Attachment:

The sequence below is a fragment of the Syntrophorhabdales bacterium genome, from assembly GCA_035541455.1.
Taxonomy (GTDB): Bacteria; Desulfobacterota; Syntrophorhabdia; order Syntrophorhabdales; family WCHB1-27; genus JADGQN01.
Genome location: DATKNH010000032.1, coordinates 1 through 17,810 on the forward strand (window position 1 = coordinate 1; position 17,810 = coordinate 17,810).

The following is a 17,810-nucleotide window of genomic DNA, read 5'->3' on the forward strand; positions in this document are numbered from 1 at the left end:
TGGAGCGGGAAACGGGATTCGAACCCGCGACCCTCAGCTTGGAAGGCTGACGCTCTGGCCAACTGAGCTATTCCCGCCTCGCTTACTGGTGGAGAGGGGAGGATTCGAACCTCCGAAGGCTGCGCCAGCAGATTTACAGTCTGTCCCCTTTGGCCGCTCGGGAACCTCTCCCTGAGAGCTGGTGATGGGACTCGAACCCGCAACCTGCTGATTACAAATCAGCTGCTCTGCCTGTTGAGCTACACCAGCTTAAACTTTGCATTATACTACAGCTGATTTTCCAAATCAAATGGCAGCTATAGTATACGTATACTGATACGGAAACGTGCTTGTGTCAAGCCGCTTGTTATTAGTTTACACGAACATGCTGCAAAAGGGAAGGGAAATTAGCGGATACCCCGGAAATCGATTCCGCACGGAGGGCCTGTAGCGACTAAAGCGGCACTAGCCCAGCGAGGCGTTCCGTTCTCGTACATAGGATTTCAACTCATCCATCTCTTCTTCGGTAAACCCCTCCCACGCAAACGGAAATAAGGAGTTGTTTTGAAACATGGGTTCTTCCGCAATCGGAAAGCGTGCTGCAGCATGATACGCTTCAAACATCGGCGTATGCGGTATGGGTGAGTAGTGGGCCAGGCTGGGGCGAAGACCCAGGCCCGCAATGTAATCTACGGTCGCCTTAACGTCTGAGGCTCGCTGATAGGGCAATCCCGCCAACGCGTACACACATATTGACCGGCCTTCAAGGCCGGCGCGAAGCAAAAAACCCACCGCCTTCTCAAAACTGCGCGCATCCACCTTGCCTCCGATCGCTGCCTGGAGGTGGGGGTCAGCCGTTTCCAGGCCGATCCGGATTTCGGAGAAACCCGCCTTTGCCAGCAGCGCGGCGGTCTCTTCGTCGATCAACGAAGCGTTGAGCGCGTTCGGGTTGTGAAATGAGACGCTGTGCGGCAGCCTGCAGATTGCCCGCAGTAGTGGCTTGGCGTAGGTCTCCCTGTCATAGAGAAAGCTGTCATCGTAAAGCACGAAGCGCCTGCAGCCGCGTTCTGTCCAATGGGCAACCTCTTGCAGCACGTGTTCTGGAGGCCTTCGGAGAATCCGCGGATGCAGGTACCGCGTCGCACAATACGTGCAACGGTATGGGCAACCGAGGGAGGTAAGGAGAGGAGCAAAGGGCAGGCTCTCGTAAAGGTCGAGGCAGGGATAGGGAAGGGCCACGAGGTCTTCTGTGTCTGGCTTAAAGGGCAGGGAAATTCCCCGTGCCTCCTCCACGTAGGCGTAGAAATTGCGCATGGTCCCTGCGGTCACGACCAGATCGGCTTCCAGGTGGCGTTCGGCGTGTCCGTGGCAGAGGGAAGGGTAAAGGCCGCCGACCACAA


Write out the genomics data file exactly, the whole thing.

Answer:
The sequence below is a fragment of the Syntrophorhabdales bacterium genome, from assembly GCA_035541455.1.
Taxonomy (GTDB): Bacteria; Desulfobacterota; Syntrophorhabdia; order Syntrophorhabdales; family WCHB1-27; genus JADGQN01.
Genome location: DATKNH010000032.1, coordinates 1 through 17,810 on the forward strand (window position 1 = coordinate 1; position 17,810 = coordinate 17,810).

The following is a 17,810-nucleotide window of genomic DNA, read 5'->3' on the forward strand; positions in this document are numbered from 1 at the left end:
TGGAGCGGGAAACGGGATTCGAACCCGCGACCCTCAGCTTGGAAGGCTGACGCTCTGGCCAACTGAGCTATTCCCGCCTCGCTTACTGGTGGAGAGGGGAGGATTCGAACCTCCGAAGGCTGCGCCAGCAGATTTACAGTCTGTCCCCTTTGGCCGCTCGGGAACCTCTCCCTGAGAGCTGGTGATGGGACTCGAACCCGCAACCTGCTGATTACAAATCAGCTGCTCTGCCTGTTGAGCTACACCAGCTTAAACTTTGCATTATACTACAGCTGATTTTCCAAATCAAATGGCAGCTATAGTATACGTATACTGATACGGAAACGTGCTTGTGTCAAGCCGCTTGTTATTAGTTTACACGAACATGCTGCAAAAGGGAAGGGAAATTAGCGGATACCCCGGAAATCGATTCCGCACGGAGGGCCTGTAGCGACTAAAGCGGCACTAGCCCAGCGAGGCGTTCCGTTCTCGTACATAGGATTTCAACTCATCCATCTCTTCTTCGGTAAACCCCTCCCACGCAAACGGAAATAAGGAGTTGTTTTGAAACATGGGTTCTTCCGCAATCGGAAAGCGTGCTGCAGCATGATACGCTTCAAACATCGGCGTATGCGGTATGGGTGAGTAGTGGGCCAGGCTGGGGCGAAGACCCAGGCCCGCAATGTAATCTACGGTCGCCTTAACGTCTGAGGCTCGCTGATAGGGCAATCCCGCCAACGCGTACACACATATTGACCGGCCTTCAAGGCCGGCGCGAAGCAAAAAACCCACCGCCTTCTCAAAACTGCGCGCATCCACCTTGCCTCCGATCGCTGCCTGGAGGTGGGGGTCAGCCGTTTCCAGGCCGATCCGGATTTCGGAGAAACCCGCCTTTGCCAGCAGCGCGGCGGTCTCTTCGTCGATCAACGAAGCGTTGAGCGCGTTCGGGTTGTGAAATGAGACGCTGTGCGGCAGCCTGCAGATTGCCCGCAGTAGTGGCTTGGCGTAGGTCTCCCTGTCATAGAGAAAGCTGTCATCGTAAAGCACGAAGCGCCTGCAGCCGCGTTCTGTCCAATGGGCAACCTCTTGCAGCACGTGTTCTGGAGGCCTTCGGAGAATCCGCGGATGCAGGTACCGCGTCGCACAATACGTGCAACGGTATGGGCAACCGAGGGAGGTAAGGAGAGGAGCAAAGGGCAGGCTCTCGTAAAGGTCGAGGCAGGGATAGGGAAGGGCCACGAGGTCTTCTGTGTCTGGCTTAAAGGGCAGGGAAATTCCCCGTGCCTCCTCCACGTAGGCGTAGAAATTGCGCATGGTCCCTGCGGTCACGACCAGATCGGCTTCCAGGTGGCGTTCGGCGTGTCCGTGGCAGAGGGAAGGGTAAAGGCCGCCGACCACAA